2005 Salt Lake City Annual Meeting (October 16–19, 2005)

Paper No. 2
Presentation Time: 1:50 PM


WILLSON, Jonathan P.1, LUNN, Rebecca J.1 and SHIPTON, Zoe K.2, (1)School of the Built Environment, Heriot-Watt University, Arrol Building, Riccarton, Edinburgh, EH14 4AS, United Kingdom, (2)Department of Geographical and Earth Sciences, University of Glasgow, Gregory Building, Glasgow, G12 8QQ, United Kingdom, civjpw@hw.ac.uk

There is considerable industrial interest in assessing the permeability of faults for the purpose of oil and gas production, deep well injection of waste liquids, underground storage of natural gas and disposal of radioactive waste. Prior estimation of fault hydraulic properties is highly error prone. Faults zones are formed through a complex interaction of mechanical, hydraulic and chemical processes and their permeability varies considerably over both space and time. Algorithms for predicting fault seal potential using throw and host rock property data exist for clay-rich fault seals but are contentious. In the case of crystalline rocks and sand-sand contacts, no such algorithms exist. In any case, the study of fault growth processes does not suggest that there is a clear or simple relationship between fault throw and the fault zone permeability.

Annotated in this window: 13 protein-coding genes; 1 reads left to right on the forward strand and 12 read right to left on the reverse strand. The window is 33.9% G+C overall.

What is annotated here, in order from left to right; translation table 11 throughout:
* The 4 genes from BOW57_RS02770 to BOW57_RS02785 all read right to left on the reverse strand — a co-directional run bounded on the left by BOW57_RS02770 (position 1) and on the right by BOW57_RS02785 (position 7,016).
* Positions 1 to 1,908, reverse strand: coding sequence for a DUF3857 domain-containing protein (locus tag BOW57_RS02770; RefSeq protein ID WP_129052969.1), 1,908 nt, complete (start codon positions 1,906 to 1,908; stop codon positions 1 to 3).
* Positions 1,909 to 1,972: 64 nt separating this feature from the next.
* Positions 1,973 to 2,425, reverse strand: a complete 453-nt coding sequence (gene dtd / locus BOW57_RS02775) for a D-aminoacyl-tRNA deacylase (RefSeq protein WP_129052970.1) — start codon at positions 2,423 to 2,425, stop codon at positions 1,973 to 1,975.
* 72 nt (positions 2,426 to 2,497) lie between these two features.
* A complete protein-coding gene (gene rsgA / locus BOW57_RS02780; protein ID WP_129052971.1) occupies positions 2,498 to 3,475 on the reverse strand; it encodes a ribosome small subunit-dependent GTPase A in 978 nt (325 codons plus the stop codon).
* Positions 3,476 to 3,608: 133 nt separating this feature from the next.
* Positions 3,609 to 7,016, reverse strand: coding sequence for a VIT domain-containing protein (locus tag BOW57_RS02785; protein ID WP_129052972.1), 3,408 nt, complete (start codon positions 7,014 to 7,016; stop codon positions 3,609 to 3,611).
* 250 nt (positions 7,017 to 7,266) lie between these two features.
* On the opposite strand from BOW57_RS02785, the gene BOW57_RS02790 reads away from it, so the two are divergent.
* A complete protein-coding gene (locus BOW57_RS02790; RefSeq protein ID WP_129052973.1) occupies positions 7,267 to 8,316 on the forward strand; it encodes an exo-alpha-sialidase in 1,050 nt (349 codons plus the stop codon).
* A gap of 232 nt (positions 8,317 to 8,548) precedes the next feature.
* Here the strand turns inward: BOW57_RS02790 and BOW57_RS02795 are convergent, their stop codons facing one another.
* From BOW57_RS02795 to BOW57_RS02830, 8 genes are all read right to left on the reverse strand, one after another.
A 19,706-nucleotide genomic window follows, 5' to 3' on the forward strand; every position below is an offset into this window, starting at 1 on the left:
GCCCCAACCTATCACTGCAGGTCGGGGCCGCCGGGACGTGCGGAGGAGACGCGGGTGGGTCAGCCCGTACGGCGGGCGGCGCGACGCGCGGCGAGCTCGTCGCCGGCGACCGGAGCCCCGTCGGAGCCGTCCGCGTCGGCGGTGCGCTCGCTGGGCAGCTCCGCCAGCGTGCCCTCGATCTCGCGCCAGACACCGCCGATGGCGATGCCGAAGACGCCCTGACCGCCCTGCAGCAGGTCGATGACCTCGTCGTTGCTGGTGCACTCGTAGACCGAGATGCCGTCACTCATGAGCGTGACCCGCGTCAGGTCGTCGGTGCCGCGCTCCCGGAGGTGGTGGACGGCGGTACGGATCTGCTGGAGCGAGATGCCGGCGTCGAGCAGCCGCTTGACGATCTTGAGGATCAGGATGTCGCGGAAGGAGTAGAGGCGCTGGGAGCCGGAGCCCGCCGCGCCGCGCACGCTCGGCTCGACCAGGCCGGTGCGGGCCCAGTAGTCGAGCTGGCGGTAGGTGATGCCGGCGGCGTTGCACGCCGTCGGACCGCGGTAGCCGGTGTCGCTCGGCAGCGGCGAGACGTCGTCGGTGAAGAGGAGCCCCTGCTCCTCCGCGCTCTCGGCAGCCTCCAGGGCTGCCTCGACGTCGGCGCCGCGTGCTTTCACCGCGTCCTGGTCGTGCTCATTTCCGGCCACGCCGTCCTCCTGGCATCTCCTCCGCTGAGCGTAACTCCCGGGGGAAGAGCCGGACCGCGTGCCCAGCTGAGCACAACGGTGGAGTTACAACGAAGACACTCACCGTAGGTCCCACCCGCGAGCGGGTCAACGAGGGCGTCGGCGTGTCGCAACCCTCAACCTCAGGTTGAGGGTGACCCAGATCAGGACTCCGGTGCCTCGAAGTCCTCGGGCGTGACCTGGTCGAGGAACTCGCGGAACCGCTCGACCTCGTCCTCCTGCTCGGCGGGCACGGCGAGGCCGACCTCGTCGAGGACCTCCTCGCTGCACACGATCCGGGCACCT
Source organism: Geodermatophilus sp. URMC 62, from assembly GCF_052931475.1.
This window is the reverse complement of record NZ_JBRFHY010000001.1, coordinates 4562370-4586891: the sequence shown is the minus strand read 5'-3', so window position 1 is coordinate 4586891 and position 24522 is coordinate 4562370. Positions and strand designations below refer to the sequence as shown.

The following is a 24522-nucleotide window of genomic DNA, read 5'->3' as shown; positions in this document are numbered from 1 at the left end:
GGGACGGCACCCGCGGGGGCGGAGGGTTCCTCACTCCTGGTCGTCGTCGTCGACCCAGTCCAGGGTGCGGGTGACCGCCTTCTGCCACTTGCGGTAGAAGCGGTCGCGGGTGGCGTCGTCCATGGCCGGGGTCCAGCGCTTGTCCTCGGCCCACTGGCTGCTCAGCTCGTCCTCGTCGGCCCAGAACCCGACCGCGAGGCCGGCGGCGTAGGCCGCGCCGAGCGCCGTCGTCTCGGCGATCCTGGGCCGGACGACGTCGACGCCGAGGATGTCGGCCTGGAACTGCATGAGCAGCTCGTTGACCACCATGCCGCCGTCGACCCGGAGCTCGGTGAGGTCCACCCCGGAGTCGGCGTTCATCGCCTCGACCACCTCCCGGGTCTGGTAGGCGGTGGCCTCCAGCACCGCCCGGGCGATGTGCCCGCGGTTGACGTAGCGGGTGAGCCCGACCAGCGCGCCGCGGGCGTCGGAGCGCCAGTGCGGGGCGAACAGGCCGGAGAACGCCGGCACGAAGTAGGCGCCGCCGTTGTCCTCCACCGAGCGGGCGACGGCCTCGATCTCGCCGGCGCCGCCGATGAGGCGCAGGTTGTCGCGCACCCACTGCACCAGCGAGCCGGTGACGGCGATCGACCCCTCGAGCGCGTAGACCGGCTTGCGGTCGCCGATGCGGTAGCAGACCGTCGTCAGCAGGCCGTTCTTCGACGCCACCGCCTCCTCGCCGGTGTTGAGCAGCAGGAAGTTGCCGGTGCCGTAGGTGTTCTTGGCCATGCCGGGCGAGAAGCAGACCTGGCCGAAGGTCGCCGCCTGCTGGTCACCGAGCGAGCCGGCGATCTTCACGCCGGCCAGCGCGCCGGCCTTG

To improve estimates of fault zone permeability, it is important to understand the underlying hydro-mechanical processes of fault zone formation. In this research, we explore the spatial and temporal evolution of fault zones through development and application of a 2D hydro-mechanical finite element model. The development of fault zone damage is simulated perpendicular to the main slip surface using a fully coupled solution of Navier's equation for mechanical deformation and Darcy's Law/conservation of fluid mass for subsurface fluid flow. The model is applied to study development of fault zones in basement rocks, based on the conceptual model of S. J. Martell, J. Struct. Geol. 12(7):869-882, 1990. We simulate the evolution of fault zones from pre-existing joints and explore controls on the growth rate and locations of multiple splay fractures which link-up to form complex damage zones. Initial simulations indicate that splay fractures form only at the tips of joints and that additional parallel splay fractures are formed by extension of the original joint length. This is in conflict with current understanding of fault growth processes and further simulations are on-going to confirm these results.